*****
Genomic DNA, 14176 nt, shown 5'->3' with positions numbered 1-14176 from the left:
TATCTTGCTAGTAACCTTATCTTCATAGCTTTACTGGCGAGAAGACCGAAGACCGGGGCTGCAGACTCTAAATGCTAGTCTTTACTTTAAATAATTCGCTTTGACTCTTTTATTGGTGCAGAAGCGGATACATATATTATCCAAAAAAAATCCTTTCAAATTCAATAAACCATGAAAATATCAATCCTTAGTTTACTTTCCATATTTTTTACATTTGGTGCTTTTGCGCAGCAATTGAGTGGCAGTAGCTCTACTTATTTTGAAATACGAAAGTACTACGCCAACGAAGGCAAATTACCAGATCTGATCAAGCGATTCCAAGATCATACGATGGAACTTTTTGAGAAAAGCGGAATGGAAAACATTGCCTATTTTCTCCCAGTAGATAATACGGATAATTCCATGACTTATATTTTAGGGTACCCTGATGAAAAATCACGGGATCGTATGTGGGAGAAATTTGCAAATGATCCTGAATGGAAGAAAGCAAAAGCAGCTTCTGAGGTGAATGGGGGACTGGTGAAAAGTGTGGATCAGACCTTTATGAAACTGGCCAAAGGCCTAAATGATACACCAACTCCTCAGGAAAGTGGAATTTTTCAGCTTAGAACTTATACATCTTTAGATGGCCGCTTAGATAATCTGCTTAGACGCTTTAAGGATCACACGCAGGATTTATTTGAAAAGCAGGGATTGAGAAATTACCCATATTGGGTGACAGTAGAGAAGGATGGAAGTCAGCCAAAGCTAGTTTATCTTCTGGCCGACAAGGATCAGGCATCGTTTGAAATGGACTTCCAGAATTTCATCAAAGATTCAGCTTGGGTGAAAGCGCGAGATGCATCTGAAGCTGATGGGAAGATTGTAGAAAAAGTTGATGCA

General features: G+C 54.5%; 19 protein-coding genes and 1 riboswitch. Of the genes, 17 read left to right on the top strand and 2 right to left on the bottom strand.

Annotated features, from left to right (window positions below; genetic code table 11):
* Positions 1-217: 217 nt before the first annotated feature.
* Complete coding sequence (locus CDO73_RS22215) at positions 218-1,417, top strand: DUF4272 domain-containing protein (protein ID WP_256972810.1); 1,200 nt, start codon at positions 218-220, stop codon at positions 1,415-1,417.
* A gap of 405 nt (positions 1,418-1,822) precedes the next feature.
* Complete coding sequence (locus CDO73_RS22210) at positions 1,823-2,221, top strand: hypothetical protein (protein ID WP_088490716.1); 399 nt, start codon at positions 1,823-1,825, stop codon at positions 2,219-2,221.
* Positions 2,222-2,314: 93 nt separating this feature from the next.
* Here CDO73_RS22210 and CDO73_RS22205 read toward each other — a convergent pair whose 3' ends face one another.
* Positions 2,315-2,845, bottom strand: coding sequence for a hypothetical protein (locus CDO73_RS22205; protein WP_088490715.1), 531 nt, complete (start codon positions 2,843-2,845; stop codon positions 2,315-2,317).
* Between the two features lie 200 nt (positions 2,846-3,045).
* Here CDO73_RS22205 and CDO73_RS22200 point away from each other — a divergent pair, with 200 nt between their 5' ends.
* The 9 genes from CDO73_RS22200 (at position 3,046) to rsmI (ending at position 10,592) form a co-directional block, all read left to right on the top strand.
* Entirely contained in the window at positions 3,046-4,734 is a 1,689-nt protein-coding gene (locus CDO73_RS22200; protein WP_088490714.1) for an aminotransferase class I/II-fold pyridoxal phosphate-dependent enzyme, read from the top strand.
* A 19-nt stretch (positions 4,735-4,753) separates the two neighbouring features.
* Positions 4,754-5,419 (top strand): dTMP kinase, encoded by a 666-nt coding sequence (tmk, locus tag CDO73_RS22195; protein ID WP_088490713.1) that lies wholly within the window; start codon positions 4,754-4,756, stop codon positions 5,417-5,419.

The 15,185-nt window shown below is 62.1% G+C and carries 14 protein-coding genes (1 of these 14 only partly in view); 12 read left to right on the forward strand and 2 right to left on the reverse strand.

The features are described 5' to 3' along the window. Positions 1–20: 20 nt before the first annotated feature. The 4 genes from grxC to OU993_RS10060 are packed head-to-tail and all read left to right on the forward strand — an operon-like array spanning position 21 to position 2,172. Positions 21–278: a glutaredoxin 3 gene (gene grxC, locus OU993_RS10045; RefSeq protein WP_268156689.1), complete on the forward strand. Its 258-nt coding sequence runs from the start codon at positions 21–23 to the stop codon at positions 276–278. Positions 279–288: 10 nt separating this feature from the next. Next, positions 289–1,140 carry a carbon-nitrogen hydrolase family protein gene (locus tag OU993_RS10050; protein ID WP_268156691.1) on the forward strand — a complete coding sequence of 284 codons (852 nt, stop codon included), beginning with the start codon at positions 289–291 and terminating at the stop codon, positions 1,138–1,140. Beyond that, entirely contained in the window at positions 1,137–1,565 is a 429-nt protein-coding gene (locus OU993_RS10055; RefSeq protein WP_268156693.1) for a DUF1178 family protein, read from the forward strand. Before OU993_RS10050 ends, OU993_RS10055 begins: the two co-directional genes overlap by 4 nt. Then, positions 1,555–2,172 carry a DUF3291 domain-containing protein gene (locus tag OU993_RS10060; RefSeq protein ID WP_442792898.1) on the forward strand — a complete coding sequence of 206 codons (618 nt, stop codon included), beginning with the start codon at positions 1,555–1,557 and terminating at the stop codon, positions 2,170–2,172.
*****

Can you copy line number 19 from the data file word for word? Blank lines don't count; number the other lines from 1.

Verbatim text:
The features are described 5' to 3' along the window. Positions 1–20: 20 nt before the first annotated feature. The 4 genes from grxC to OU993_RS10060 are packed head-to-tail and all read left to right on the forward strand — an operon-like array spanning position 21 to position 2,172. Positions 21–278: a glutaredoxin 3 gene (gene grxC, locus OU993_RS10045; RefSeq protein WP_268156689.1), complete on the forward strand. Its 258-nt coding sequence runs from the start codon at positions 21–23 to the stop codon at positions 276–278. Positions 279–288: 10 nt separating this feature from the next. Next, positions 289–1,140 carry a carbon-nitrogen hydrolase family protein gene (locus tag OU993_RS10050; protein ID WP_268156691.1) on the forward strand — a complete coding sequence of 284 codons (852 nt, stop codon included), beginning with the start codon at positions 289–291 and terminating at the stop codon, positions 1,138–1,140. Beyond that, entirely contained in the window at positions 1,137–1,565 is a 429-nt protein-coding gene (locus OU993_RS10055; RefSeq protein WP_268156693.1) for a DUF1178 family protein, read from the forward strand. Before OU993_RS10050 ends, OU993_RS10055 begins: the two co-directional genes overlap by 4 nt. Then, positions 1,555–2,172 carry a DUF3291 domain-containing protein gene (locus tag OU993_RS10060; RefSeq protein ID WP_442792898.1) on the forward strand — a complete coding sequence of 206 codons (618 nt, stop codon included), beginning with the start codon at positions 1,555–1,557 and terminating at the stop codon, positions 2,170–2,172.